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How Does Alcohol Affect My Skin?

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How do you unwind at the end of a long or stressful week? How about after a long or stressful day? Some of us would say, “I flop onto the sofa, watch some reality TV, then crawl to bed”. (Sounds good, right?)

Others would respond by saying that they went to the gym, or did some crafting or went for a head clearing walk. However we choose to unwind, it’s our absolute right to enjoy it. 

What if we reach for the nearest wine bottle or stopped off at the pub on our way home from work? We wouldn’t be alone. Millions of us Brits unwind with an alcoholic drink at the end of the day or week. And there’s nothing inherently wrong in that whatsoever.

But how does drinking alcohol impact our skin? We know that after a particularly long or heavy session with the Sauvignon Blanc that our skin might look a bit sallow (we can thank the dehydrating nature of alcohol for that). 

We also know that drinking more than the recommended amount of alcohol isn’t good for our liver. The NHS also advises that if we drink more than the 14 recommended units of alcohol per week on a regular basis, we’re also more at risk of developingheart disease, strokes, certain cancers and pancreatitis

So what about our skin? Are there long term risks to our skin when we consume alcohol? What about if we don’t overindulge and stick to the recommended guidelines? Does any level of alcohol have an impact? 

Here’s what we found out…

The impact of drinking alcohol on the skin

Sadly, there’s no two ways about it,alcohol is dehydrating. And it dehydrates us however much we drink, even if we don’t drink to the point of getting a hangover the next day. 

This is because alcohol is a diuretic, and as anyone who’s drunk alcohol will know, a diuretic is something that makes you pee. 

More technically, a diuretic forces fluids from the blood into the kidneys and then the bladdermore quickly than other drinks. That’s why, when we start drinking alcohol, we tend to need to pee soon after, and we continue to need to throughout our meal or drinking session. The more we pass urine, the more dehydrated we become.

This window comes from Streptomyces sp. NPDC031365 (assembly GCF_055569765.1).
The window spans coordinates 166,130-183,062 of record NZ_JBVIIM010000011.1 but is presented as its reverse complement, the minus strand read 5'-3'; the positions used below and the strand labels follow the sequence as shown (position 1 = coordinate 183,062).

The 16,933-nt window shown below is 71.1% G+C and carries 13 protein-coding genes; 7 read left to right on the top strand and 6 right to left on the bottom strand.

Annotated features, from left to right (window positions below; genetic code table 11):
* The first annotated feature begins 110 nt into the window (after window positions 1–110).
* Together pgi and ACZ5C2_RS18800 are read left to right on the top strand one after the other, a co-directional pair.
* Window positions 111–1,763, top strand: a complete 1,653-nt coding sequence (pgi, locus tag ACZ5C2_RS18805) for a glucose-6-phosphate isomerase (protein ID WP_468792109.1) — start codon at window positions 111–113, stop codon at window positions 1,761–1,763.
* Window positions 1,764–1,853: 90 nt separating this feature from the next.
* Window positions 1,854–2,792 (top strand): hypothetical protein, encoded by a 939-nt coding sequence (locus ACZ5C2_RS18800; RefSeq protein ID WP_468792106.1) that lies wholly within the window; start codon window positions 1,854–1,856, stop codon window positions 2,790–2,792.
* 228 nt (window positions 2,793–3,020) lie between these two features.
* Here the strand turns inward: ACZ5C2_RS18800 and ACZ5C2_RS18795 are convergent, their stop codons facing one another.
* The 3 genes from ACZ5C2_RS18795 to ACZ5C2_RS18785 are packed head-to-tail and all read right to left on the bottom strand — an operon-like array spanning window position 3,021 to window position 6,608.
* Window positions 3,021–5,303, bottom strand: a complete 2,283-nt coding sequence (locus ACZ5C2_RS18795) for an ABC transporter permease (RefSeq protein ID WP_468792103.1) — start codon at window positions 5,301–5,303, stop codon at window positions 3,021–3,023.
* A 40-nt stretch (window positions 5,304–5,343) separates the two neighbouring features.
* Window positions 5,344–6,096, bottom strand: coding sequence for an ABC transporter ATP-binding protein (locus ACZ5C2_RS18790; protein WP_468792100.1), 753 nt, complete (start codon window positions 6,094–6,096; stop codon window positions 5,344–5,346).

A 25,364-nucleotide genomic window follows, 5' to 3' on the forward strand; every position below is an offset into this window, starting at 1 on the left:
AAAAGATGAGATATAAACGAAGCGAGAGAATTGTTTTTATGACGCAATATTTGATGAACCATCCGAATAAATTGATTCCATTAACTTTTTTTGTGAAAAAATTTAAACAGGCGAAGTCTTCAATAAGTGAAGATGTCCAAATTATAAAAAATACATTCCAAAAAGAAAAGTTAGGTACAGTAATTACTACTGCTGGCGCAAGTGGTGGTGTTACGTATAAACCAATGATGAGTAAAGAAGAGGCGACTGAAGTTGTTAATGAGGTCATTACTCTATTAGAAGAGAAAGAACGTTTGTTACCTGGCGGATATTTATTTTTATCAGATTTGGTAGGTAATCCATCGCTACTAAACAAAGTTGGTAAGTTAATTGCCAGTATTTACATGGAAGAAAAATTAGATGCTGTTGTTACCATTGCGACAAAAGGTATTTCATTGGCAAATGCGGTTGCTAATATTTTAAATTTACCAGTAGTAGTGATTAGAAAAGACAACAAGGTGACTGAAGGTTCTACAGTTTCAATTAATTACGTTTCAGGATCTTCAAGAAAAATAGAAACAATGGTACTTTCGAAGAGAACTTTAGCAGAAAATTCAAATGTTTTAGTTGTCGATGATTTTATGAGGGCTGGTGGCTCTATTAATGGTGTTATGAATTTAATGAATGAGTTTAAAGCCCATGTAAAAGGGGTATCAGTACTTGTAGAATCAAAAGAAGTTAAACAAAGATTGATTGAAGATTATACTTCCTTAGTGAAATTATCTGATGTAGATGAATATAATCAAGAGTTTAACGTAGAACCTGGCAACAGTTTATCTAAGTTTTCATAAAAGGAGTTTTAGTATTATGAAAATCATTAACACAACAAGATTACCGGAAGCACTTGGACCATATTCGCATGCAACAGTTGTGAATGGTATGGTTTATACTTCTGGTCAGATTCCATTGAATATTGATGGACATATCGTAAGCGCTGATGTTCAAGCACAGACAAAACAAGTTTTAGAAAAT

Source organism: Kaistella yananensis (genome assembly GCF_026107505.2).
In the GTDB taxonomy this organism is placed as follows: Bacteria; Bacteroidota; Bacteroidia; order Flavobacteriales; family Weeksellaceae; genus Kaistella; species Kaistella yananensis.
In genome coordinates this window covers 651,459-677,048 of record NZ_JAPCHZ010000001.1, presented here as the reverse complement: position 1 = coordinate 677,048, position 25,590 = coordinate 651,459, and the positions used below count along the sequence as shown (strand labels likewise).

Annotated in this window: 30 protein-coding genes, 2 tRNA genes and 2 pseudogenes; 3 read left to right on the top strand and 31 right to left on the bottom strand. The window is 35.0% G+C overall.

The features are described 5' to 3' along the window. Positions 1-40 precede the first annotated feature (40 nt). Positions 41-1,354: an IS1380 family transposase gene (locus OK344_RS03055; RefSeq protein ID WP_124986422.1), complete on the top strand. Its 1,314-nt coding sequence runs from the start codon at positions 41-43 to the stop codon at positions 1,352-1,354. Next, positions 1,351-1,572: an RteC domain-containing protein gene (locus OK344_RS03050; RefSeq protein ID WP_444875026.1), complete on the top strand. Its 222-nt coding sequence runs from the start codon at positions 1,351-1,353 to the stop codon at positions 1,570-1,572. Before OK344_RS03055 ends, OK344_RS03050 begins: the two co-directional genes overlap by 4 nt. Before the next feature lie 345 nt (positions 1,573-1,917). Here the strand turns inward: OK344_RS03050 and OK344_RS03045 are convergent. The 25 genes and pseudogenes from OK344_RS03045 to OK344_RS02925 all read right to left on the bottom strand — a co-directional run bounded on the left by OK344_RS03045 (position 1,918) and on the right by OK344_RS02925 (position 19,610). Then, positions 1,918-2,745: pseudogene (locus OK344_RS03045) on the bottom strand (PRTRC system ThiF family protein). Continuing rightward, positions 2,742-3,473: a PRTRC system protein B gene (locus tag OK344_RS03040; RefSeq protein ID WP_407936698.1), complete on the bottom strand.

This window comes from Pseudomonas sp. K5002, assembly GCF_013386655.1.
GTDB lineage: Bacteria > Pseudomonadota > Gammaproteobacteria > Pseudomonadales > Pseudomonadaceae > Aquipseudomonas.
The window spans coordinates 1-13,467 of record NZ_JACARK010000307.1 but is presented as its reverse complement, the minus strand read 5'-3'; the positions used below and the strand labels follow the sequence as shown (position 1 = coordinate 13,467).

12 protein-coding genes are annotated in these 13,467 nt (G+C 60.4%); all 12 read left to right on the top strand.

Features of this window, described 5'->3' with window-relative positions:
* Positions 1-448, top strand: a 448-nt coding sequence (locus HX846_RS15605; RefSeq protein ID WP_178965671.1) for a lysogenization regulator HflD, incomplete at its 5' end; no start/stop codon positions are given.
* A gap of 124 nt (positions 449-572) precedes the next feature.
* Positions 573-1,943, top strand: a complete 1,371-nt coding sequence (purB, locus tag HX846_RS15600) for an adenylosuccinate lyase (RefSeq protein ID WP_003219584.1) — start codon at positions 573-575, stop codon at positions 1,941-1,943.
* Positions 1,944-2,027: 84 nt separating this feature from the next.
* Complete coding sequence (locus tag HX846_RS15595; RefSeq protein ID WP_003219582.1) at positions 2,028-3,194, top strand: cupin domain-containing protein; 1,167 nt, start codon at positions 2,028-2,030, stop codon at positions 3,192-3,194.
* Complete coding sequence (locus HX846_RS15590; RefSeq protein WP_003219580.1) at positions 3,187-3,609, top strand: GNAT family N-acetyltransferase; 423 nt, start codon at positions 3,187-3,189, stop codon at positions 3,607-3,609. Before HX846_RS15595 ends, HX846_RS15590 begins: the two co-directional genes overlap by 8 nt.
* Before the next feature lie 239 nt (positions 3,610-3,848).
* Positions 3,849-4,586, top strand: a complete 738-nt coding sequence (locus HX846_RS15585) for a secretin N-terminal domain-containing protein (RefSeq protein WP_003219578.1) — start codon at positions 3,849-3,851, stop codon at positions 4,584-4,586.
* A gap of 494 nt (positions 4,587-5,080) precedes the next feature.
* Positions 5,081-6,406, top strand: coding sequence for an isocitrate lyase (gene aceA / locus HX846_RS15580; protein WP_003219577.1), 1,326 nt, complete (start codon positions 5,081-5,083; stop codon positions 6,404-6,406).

There are circumstances when this dehydration can have more of an effect, too. For example, if we consume alcohol on an empty stomach, the alcohol is absorbed into the bloodstream more quickly. This then means that the diuretic effect begins much quicker, too. 

The effects of dehydration cause the familiar hangover headache the next day, due to the tiny blood vessels in our heads becoming constricted (or narrowed) due to a lack of water.  That’s why we crave fluid the morning after, and why it eventually helps to cure our headaches. 

But dehydration also spells bad news for our skin. The small blood vessels that supply water, oxygen and nutrients to the skin also become constricted when we drink alcohol. 

Dehydrated skin appearsdry and sallow looking, and it may feel itchy or flakey. It’s lacking moisture, or more specifically, water (as opposed to dry skin, which is a long term skin type caused by a lack of natural oils in the skin). You may also notice dark circles around your eyes once your skin becomes dehydrated, and your skin may just look like it's lost its vigour and glow.

Skin that’s become dehydrated through drinking alcohol may also appear puffy or bloated, again due to dehydration.